would you sketch the curve with the polar equation r = 2cos(2theta), and express the equation in rectangular coordinates, that is what must be represented.
$\displaystyle r = 2 \cos2\theta$
$\displaystyle r^2 = x^2 + y^2$
...for $\displaystyle r>0~,~~r = + \sqrt{x^2+y^2}$
...for $\displaystyle r<0~,~~r = - \sqrt{x^2+y^2}$
$\displaystyle \tan\theta = \frac{y}{x}$
...for $\displaystyle -\frac{\pi}{2}<\theta<\frac{\pi}{2}~,~~\theta = \arctan(\frac{y}{x})$
...for $\displaystyle \frac{\pi}{2}<\theta<\frac{3\pi}{2}~,~~\theta = \arctan(\frac{y}{x})+\pi$
Well, if we look carefully at $\displaystyle \theta$..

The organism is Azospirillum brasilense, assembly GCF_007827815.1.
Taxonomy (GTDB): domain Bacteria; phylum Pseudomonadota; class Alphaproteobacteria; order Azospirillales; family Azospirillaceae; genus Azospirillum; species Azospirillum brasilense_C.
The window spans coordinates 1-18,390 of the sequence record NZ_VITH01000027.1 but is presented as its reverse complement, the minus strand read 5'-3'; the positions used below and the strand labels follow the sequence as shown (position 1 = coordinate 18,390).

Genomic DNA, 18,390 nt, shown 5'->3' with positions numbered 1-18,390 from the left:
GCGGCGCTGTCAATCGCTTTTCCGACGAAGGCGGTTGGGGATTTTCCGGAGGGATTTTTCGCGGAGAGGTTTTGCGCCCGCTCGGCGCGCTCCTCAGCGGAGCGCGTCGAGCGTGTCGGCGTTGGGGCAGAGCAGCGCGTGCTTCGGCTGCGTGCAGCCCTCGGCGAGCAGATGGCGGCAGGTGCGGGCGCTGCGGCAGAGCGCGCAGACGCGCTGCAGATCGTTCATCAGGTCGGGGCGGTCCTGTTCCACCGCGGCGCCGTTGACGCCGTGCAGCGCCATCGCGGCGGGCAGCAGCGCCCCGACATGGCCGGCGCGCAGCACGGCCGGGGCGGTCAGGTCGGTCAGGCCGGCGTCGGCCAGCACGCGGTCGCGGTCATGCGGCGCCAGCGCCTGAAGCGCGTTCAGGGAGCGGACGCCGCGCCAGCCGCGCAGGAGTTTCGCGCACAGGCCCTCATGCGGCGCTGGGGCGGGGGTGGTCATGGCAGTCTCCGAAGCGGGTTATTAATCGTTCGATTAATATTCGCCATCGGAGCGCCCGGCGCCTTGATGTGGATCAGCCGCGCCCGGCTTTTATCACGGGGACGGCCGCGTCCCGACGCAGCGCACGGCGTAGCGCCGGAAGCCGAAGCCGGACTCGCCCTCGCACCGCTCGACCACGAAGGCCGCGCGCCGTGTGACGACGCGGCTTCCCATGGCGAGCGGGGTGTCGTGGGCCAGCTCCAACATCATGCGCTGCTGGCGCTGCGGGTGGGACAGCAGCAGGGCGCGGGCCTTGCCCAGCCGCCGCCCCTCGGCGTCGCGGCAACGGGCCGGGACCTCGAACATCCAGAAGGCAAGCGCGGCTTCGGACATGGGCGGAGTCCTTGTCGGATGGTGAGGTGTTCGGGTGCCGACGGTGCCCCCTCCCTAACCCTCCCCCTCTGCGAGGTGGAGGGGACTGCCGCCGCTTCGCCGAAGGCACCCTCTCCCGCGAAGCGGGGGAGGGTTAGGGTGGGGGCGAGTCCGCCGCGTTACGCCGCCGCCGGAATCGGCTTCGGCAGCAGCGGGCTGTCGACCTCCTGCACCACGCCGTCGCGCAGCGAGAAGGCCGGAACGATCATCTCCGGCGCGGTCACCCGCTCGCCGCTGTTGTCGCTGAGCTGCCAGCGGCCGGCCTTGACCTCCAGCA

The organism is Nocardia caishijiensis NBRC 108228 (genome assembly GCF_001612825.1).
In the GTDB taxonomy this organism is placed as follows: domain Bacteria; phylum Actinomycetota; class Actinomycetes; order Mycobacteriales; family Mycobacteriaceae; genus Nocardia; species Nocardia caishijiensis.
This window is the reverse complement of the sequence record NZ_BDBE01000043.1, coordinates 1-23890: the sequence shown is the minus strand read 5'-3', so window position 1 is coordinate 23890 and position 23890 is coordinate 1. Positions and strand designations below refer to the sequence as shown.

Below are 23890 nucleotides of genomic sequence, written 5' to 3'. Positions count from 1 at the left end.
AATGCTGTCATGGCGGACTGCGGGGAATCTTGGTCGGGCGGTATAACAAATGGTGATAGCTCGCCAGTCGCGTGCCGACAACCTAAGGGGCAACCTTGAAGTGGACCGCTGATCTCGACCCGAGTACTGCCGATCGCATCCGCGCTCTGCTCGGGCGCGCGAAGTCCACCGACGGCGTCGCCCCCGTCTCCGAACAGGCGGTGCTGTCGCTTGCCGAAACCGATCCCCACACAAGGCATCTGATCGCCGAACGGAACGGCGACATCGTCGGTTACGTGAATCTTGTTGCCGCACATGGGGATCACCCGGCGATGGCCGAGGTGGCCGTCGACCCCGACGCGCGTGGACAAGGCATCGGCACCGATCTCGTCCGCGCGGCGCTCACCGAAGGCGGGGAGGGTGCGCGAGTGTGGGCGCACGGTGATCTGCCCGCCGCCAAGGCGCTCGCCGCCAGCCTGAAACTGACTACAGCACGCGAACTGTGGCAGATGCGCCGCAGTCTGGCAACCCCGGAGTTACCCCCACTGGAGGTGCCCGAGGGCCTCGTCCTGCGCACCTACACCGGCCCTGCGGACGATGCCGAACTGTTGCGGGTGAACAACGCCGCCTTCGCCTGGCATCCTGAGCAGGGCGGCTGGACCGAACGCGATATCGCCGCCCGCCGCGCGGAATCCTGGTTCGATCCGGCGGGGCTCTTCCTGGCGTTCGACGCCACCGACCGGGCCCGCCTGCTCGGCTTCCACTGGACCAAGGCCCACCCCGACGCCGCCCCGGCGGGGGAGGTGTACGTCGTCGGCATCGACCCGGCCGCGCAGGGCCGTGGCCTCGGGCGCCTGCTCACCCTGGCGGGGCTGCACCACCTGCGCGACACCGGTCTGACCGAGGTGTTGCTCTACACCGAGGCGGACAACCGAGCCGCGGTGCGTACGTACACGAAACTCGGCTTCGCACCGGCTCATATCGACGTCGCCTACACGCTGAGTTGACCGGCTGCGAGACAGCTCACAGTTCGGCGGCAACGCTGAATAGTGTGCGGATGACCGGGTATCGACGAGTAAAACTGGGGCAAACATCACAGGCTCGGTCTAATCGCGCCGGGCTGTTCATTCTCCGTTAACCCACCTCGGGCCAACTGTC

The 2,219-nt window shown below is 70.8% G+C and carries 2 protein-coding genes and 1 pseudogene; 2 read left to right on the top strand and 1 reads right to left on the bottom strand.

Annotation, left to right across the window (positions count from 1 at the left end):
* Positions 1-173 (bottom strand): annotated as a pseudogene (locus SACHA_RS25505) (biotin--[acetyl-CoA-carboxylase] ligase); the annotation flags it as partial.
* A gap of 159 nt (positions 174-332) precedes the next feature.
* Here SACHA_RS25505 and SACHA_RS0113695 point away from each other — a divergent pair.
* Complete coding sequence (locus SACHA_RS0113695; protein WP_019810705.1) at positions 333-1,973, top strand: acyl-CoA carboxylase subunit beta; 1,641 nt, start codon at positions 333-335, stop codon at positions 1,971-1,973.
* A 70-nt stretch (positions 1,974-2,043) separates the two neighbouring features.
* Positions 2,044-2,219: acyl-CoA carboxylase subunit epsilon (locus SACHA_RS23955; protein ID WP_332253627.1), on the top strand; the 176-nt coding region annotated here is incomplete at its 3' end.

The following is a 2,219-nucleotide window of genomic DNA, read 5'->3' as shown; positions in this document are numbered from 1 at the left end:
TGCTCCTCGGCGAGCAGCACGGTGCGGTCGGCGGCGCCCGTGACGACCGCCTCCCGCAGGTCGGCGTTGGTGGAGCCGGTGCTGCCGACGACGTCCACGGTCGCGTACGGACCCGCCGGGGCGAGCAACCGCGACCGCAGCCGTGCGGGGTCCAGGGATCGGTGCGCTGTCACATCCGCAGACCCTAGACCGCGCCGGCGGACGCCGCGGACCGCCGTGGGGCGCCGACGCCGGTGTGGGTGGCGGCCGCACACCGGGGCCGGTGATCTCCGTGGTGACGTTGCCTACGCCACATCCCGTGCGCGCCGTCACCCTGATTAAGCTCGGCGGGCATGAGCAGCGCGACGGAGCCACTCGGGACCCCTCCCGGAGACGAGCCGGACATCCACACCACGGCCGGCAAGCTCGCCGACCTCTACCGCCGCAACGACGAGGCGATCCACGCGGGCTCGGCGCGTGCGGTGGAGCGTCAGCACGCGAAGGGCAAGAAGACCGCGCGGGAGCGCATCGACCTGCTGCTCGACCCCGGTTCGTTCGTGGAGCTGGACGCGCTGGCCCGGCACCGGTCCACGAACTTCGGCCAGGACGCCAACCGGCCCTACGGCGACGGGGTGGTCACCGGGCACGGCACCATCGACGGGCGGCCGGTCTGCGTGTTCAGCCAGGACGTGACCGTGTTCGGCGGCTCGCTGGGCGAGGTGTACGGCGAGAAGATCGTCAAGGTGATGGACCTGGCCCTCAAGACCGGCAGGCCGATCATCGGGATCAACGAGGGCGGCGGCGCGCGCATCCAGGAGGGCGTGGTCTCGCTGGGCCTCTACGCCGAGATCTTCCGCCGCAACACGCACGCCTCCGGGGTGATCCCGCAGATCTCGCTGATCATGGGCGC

$\displaystyle \theta = \arctan(\frac{y}{x})$
$\displaystyle \theta = \arctan(\frac{y}{x})+\pi$
$\displaystyle r = 2 \cos(2\theta)$
$\displaystyle r = 2 \cos(2(\arctan(\frac{y}{x})+\pi))$
$\displaystyle r = 2 \cos(2\arctan(\frac{y}{x})+2\pi))$
which is equal to $\displaystyle r = 2 \cos2(\arctan(\frac{y}{x}))$
That means, $\displaystyle \theta = \arctan(\frac{y}{x})$ and $\displaystyle \theta = \arctan(\frac{y}{x})+\pi$ are the same. Then, using one of them is enough.
So, we have
$\displaystyle r = 2 \cos2\theta$
...for $\displaystyle r>0~,~~r = + \sqrt{x^2+y^2}$
...for $\displaystyle r<0~,~~r = - \sqrt{x^2+y^2}$
$\displaystyle \theta = \arctan(\frac{y}{x})$
Placing them will give us two functions:
$\displaystyle \sqrt{x^2+y^2} = 2\cos(2\arctan(\frac{y}{x}))$
$\displaystyle -\sqrt{x^2+y^2} = 2\cos(2\arctan(\frac{y}{x}))$